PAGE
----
The proposed canal routes run through nature reserves that are home to hundreds of species of plants, birds, mammals, reptiles, amphibians, fish, molluscs and crustaceans.
The assistant director of the Humboldt Centre, Víctor Campos, said the canal would simply destroy any chance of making Lake Cocibolca the source of water for all of Central America at some point in the future.
“Construction of the canal and conservation of water for human consumption are mutually exclusive – you either have a canal or you have a reservoir of water for the population,” Campos told Tierramérica.
The canal will be built across 190 km of land, while an additional 80 km of the route will go through Lake Cocibolca. It will serve larger ships than the Panama Canal.
Biologist Salvador Montenegro, director of the Research Centre for Aquatic Resources of the National Autonomous University of Nicaragua, told Tierramérica that the work on the lake will generate enormous amounts of sediment that will muddy the water and suffocate most of the fish and other forms of life.
Montenegro said the size of the canal – 520 metres wide and 27.6 metres deep – poses the worst environmental scenario for the lake and surrounding watersheds.
“A small oil leak, an earthquake, or the strong winds that blow in that area could cause an ecological catastrophe that would forever put an end to potential human consumption from the lake,” the activist said.
The same concern was voiced by Jaime Incer Barquero, a scientist who advises President Ortega on environmental issues.
“We are still in time to rectify this and not make the extremely serious mistake of endangering the biggest source of water in the country and Central America; no canal is worth as much as that lake,” Barquero told Tierramérica.
In the face of the barrage of criticism, the president has stated that the environmental impact study will be decisive in determining the future of the canal project and the route it will take.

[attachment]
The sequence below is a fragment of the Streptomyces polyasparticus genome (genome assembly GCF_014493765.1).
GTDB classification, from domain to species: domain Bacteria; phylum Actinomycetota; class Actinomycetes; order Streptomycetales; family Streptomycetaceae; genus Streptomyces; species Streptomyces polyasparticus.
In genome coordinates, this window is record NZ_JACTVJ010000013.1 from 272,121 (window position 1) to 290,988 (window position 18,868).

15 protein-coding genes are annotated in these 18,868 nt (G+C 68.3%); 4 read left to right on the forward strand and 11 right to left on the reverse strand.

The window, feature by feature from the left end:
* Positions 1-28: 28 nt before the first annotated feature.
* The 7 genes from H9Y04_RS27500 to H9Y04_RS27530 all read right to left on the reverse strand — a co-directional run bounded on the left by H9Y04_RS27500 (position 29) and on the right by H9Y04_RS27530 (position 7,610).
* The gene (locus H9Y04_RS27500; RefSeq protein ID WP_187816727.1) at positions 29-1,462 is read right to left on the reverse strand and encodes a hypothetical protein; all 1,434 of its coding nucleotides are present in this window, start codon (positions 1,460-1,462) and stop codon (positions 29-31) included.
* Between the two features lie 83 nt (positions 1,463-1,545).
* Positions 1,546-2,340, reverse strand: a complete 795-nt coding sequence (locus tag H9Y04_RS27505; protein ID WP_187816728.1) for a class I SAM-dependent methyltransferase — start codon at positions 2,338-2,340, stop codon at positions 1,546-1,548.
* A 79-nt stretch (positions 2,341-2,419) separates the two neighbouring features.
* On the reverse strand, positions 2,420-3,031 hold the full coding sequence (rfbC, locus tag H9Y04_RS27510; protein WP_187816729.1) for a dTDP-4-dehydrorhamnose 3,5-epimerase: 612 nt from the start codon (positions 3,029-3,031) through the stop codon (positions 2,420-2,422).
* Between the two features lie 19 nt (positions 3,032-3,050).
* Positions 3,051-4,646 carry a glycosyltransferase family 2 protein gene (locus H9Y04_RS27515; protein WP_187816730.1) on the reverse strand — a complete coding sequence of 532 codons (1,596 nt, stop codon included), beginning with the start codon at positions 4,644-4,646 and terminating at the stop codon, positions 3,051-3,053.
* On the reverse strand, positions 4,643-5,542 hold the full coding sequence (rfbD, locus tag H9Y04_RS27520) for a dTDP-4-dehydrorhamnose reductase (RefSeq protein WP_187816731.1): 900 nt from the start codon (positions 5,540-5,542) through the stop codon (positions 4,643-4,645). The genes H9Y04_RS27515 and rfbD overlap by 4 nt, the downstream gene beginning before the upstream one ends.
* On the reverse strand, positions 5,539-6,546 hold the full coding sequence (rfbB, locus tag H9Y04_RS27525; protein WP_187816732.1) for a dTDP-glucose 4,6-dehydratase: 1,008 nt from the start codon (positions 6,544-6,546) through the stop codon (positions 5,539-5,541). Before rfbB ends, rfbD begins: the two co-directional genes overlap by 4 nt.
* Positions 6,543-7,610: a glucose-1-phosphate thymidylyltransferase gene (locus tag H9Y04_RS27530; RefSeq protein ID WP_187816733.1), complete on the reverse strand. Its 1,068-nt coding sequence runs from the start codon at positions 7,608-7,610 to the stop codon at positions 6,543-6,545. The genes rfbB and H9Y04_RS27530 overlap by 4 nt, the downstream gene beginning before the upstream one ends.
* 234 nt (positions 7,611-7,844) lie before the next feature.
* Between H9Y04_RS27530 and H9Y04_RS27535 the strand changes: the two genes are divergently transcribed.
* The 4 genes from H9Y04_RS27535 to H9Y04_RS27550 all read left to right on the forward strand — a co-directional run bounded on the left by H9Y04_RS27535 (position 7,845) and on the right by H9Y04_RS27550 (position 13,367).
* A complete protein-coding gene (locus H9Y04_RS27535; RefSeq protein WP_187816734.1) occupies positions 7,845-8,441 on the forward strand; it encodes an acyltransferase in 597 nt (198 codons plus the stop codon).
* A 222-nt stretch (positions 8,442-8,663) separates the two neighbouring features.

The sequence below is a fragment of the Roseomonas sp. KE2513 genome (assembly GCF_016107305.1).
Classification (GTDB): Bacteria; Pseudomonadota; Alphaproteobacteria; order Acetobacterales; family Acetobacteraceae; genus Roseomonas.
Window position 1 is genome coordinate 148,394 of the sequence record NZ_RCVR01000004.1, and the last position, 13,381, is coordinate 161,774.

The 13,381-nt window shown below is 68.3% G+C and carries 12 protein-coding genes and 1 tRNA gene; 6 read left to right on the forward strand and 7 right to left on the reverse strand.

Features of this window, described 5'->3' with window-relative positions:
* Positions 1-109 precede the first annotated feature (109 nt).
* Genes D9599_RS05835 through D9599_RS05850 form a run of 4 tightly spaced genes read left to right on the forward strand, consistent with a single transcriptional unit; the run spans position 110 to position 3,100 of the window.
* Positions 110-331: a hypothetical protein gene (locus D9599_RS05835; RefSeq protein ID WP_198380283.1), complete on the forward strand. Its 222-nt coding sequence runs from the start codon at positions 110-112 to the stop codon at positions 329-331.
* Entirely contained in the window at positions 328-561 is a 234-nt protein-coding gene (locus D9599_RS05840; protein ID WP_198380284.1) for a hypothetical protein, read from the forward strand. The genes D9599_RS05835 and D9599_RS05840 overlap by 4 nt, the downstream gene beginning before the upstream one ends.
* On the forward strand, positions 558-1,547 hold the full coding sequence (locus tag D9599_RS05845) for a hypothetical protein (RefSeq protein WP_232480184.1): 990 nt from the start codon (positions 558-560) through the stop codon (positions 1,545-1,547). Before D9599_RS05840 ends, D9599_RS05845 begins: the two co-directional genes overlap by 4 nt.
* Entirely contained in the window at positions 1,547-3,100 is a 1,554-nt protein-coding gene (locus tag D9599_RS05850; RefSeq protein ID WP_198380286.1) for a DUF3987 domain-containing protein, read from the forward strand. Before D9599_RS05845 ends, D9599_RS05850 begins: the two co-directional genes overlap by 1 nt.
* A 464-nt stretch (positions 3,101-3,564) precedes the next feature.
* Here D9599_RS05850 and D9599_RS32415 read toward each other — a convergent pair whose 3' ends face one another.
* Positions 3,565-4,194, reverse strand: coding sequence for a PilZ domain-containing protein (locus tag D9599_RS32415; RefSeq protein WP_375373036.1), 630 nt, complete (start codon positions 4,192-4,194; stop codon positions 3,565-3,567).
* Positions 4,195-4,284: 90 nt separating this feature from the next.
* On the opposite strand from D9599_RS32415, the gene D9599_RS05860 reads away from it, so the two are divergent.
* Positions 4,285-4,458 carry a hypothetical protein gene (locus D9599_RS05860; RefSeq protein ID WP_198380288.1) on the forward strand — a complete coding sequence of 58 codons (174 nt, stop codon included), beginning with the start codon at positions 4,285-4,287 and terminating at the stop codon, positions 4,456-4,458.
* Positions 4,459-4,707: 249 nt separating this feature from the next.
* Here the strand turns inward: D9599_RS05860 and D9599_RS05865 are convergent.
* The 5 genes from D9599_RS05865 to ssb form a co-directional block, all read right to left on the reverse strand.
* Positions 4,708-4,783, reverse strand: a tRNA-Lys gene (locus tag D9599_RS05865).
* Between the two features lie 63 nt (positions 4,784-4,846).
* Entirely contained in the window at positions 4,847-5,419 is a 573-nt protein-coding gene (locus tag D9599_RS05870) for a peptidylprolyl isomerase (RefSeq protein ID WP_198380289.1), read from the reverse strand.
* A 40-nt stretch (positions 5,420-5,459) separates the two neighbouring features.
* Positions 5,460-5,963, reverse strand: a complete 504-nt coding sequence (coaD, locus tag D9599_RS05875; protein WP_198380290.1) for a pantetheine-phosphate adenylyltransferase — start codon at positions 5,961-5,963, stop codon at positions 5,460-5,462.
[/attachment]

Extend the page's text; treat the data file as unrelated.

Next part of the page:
But the environmental and technical authorities did not respond to the arguments of the possible environmental risks, and have merely stressed the economic benefits that the canal will bring to Nicaragua.
HKND spokesman Ronald MacLean has stated in several communiqués that the British consultancy Environmental Resources Management would carry out a professional environmental impact assessment of the different routes considered for the canal.
“Obviously, we also have to address the environmental question, because we will have to see what impact the project will have and what will be the cost of a remediation programme so that the final outcome is positive,” he said in an early August email sent out by the company’s public relations firm in Managua.
Meanwhile, environmental organisations, business groups and opposition sectors, as well as indigenous communities worried about threats to their land and their access to water, are preparing to bring legal action against the project.
* This story was originally published by Latin American newspapers that are part of the Tierramérica network.